It was not until I understood the three dimensional nature of water movement in our landscape that I came to understand this pattern better for what it is. Our streams and rivers, ephemeral as they may be, offer a view into water dynamics that those from wetter parts never fully get to realize.
The first useful concept to visualize is groundwater. Groundwater is a zone of saturation that lies underneath in the earth at varying depths but more or less follows the contours of the land. Wells tap into this. Ponds, rivers, lakes, marshes and other bodies of water represent the interface between the water table and the surface.
Seen three dimensionally it can be seen here how, even with no obvious signs of surface recharge, a stream can flow all year long with adequate recharge from groundwater. Such a a stream would be characterized as a "gaining" river. In our ephemeral streams this would represent the reappearance of water after a dry part or a river that flows year round.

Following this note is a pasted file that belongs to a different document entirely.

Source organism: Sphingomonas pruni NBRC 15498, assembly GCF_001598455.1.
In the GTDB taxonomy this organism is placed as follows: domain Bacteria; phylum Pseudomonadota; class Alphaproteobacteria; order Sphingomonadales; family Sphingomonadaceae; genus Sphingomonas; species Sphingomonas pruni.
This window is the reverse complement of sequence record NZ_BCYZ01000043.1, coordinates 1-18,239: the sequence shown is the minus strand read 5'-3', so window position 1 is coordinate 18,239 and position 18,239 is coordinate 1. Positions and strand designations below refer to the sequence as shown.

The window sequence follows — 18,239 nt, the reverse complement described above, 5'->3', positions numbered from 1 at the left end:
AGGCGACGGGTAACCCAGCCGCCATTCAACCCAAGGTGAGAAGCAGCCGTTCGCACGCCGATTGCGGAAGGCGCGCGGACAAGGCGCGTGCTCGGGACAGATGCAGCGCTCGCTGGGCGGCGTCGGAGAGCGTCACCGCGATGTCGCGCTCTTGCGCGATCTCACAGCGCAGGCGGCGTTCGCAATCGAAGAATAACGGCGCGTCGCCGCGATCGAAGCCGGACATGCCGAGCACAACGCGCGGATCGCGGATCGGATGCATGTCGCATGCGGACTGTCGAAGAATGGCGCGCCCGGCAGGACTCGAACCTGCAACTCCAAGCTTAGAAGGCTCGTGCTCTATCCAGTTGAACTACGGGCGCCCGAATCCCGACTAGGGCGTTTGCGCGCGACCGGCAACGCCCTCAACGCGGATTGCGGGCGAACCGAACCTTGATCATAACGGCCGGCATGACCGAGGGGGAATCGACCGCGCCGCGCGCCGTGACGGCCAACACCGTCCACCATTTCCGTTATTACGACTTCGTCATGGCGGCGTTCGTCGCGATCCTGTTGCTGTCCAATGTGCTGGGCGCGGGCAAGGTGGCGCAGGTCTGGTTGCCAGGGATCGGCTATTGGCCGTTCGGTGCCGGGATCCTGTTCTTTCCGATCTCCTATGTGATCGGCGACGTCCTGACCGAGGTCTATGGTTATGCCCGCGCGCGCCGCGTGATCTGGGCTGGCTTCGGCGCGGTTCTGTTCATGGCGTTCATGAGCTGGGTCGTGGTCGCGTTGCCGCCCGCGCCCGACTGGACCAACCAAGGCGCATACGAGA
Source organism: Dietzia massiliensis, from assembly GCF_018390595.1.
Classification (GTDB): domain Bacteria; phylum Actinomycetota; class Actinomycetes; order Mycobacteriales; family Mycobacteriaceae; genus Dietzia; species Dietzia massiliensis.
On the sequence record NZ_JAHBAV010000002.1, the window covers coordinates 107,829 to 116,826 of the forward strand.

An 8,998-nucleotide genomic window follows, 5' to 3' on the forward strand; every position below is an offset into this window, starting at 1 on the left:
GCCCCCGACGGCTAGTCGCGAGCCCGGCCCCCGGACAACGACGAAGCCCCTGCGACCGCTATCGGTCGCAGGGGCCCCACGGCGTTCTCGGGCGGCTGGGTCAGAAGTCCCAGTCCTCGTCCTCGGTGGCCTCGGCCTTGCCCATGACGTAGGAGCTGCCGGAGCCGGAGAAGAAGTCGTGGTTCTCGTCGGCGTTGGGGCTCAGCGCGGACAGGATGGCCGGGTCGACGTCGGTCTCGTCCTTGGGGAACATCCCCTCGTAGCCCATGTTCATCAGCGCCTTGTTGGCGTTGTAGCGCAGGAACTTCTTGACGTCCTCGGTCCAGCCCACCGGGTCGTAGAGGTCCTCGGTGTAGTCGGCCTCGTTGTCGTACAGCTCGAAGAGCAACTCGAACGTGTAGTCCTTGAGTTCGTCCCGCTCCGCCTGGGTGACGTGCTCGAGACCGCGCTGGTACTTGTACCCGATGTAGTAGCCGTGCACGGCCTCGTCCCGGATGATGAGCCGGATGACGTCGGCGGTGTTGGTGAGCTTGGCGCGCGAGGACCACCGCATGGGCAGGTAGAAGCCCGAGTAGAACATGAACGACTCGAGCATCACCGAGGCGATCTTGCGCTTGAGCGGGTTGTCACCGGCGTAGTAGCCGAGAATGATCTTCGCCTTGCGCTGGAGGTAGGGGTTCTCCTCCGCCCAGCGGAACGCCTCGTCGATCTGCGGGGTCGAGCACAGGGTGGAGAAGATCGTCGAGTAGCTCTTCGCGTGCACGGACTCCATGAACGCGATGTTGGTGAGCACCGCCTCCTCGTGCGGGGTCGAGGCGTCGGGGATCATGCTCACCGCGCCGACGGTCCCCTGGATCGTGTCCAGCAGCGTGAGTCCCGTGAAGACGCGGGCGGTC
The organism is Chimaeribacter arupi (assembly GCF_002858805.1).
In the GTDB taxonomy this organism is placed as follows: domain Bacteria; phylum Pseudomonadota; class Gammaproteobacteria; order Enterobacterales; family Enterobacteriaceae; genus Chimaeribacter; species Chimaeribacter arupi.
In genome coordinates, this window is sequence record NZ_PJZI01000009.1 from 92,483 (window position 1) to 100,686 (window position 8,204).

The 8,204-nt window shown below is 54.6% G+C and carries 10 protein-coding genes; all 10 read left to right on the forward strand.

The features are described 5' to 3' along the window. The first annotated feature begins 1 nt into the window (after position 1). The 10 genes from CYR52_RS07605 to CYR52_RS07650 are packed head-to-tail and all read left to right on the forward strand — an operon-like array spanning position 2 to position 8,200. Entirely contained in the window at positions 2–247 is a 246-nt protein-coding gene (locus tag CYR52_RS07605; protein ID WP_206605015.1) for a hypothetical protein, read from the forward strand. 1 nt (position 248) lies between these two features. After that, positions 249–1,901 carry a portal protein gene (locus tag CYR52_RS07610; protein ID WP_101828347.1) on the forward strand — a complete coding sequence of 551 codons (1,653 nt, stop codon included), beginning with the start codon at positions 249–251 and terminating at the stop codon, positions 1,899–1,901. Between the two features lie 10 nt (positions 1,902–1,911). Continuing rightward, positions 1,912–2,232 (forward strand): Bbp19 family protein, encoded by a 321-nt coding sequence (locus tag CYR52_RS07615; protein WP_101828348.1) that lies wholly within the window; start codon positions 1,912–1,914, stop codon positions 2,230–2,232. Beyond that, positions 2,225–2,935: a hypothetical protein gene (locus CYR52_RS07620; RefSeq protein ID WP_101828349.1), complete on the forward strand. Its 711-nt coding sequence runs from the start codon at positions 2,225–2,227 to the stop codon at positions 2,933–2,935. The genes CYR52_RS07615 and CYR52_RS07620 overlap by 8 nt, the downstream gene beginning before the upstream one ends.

But what is also crucial to dynamic watersheds is an understanding of aquifers. Aquifers are large subterranean bodies of water, often confined by certain layers of impervious sedimentary rocks. Many arid regions depend on withdrawing from aquifers for irrigation purposes. When these aquifers become depleted of water they want to suck it back up, either from the water table/rivers or even from the ocean (saltwater intrusion). When the aquifer is hungry it will lower the water table and deplete above ground water resources. You now have a "losing" stream and this is where rivers/streams dry up.
Seen in this manner you can visualize the above ground portion of the water table- streams, rivers, lakes etc. etc- as representing a dynamic equilibrium between above and below ground water flow. Where underground aquifers are happy, above ground flow is good and the water table is high. Where aquifers are thirsty the water table is low and above ground flow is minimal.
And at this point in our discussion, if you have been connecting the dots, it should start to crystallize in your skulls how beaver- with their ability to store water in dams and recharge aquifers slowly through the year- can transform a "losing" stream system into a "gaining" one. And this ability of beavers to create a "well watered land" is especially pivotal in arid regions.
|Immature Black-Crowned Night Heron. Oxnard CA Steve Nash (c)|